How do your center your Easter traditions around Christ?
One of our Sabbath Day traditions is to have a “Sunday Scent” (like the ancient temple in the Holy Room) and we light a candle like the Menorah. Each Sabbath morning we have a family prayer and Mom lights the candle to be lit all day. We put a pot of water with cinnamon sticks, oranges and cloves on the stove to simmer all day. During the Holy Week, we do this tradition each day all week long in addition to our other Resurrection Celebration traditions.
This year we added a NEW TRADITION to our Easter Week – A Resurrection Basket! We begin on Palm Sunday and add an item(s) each day. We place the basket on the center of the table, a place we can see it throughout the day.
Sunday – Palm Sunday
We read Matthew 21:1-11 and discuss the Triumphant Entry and its significance. We often talk about how it relates to the Passover Celebration and the day they “chose” a lamb to be sacrificed. When the children were younger we would act out the event with green towels for palm leaves and an older child being a colt and a younger child riding on him as Jesus.
Resurrection Basket: Make a basket out of palm leaves. Or obtain a woven basket to represent a palm leaf basket to start collecting Easter symbols in throughout the week.
Monday – cleansing the Temple
We read Matthew 21:12–15; Mark 11:15–17; Luke 19:45–46 about Jesus cleaning out the worldly merchandise from “His” house (the temple). We discuss the importance of temples and they are God’s way of visiting his children.
Resurrection Basket: add white Easter lilies (or other spring flowers) next to your basket to remind you of the importance, beauty, and purity of the temple.
Tuesday – nothing is recorded
Before Passover, a young, innocent lamb is chosen to be the sacrificial offering for the Passover meal. It is brought into the home and treated as one of the family. The lamb was not to be cut up, fried, but roasted only. A symbol of wholeness – completely dedicating ourselves to the Lord. They also prepare for this celebration by thoroughly cleaning their homes. They rid their lives of yeast for a week. Yeast symbolizes the influence of evil that spreads fast. Water is used to clean their homes and their bodies and the lamb.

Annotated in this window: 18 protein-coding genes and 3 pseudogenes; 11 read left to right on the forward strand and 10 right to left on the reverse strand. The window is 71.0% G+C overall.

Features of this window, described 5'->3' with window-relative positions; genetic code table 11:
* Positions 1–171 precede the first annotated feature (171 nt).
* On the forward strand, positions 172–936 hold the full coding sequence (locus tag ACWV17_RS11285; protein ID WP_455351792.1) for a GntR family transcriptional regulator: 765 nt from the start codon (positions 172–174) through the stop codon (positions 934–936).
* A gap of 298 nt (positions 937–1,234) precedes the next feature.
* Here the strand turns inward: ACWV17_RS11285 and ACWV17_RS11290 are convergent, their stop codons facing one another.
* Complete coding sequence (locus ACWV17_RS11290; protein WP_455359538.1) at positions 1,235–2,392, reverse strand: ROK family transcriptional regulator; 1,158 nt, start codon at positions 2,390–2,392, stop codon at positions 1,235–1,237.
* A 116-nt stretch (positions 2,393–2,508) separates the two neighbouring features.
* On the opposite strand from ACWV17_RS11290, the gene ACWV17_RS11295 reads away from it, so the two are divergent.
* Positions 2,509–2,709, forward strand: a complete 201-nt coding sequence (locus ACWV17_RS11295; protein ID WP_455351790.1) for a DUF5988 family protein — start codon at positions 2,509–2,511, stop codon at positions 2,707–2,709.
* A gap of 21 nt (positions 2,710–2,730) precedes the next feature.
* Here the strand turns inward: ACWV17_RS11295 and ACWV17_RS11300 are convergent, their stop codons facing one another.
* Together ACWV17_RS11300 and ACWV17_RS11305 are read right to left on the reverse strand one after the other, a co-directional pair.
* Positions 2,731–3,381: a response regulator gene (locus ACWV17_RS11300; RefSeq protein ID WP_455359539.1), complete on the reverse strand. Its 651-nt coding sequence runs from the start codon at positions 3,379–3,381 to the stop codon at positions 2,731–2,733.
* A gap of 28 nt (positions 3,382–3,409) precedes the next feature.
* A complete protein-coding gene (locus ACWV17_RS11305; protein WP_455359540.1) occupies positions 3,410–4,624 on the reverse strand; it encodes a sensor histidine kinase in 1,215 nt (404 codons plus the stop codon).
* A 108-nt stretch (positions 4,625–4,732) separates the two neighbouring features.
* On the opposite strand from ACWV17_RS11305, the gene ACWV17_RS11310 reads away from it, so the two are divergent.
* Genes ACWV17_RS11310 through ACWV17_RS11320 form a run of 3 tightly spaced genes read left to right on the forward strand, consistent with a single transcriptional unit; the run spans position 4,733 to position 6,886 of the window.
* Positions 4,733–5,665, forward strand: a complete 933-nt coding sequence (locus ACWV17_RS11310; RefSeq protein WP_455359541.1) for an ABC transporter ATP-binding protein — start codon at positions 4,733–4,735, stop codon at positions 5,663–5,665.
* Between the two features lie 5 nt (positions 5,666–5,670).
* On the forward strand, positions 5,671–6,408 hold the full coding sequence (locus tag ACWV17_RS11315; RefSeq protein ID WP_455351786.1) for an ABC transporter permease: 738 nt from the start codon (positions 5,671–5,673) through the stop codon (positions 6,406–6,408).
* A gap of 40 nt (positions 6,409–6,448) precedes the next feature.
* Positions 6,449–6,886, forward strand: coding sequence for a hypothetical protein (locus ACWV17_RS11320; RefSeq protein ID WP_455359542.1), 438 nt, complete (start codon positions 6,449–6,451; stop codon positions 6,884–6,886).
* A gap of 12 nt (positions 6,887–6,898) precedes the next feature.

Resurrection Basket: choose a small trinket or stuffed animal to represent your pascal lamb and add it to your basket. Clean your home (or at least part), bath, and choose your best clothes to wear for the Resurrection Celebration in remembrance of being clean, justified, before the coming of the Savior. We found very tiny jars and put water in one of them and added it to our basket.
Wednesday – Christ told several parables
We read the parable of the ten virgins, found in Matthew 25:1-13. The Lord, speaking to us said, “Be faithful, praying always, having your lamps trimmed and burning, and oil with you, that you may be ready at the coming of the Bridegroom” (D&C 33:17). This parable illustrates how we are to prepare for Christ’s Second Coming by “[receiving] the truth, and have taken the Holy Spirit for their guide, and have not been deceived” (D&C 45:57). Coins seem to be a common theme during this Resurrection Week. Jesus saw the widow giving two mites, everything she had to the temple fund. He paid taxes to Ceasar by finding a coin within a fish. Earlier in the week, he turned over the money changers table with coins. And Judah betrays him and receives 30 pieces of silver. He also had a woman anoint him with oil and spices in preparation for his death.
Resurrection Basket: We added an oil lamp and a small jar of oil to remind us to be spiritually prepared for the Second Coming. In one of these small jars, we added spices to remind us to prepare for our second birth. We collected coins from around the world and talked about whose they belonged to, man, country, or God.
Thursday – The First day of Unleavened Bread – Passover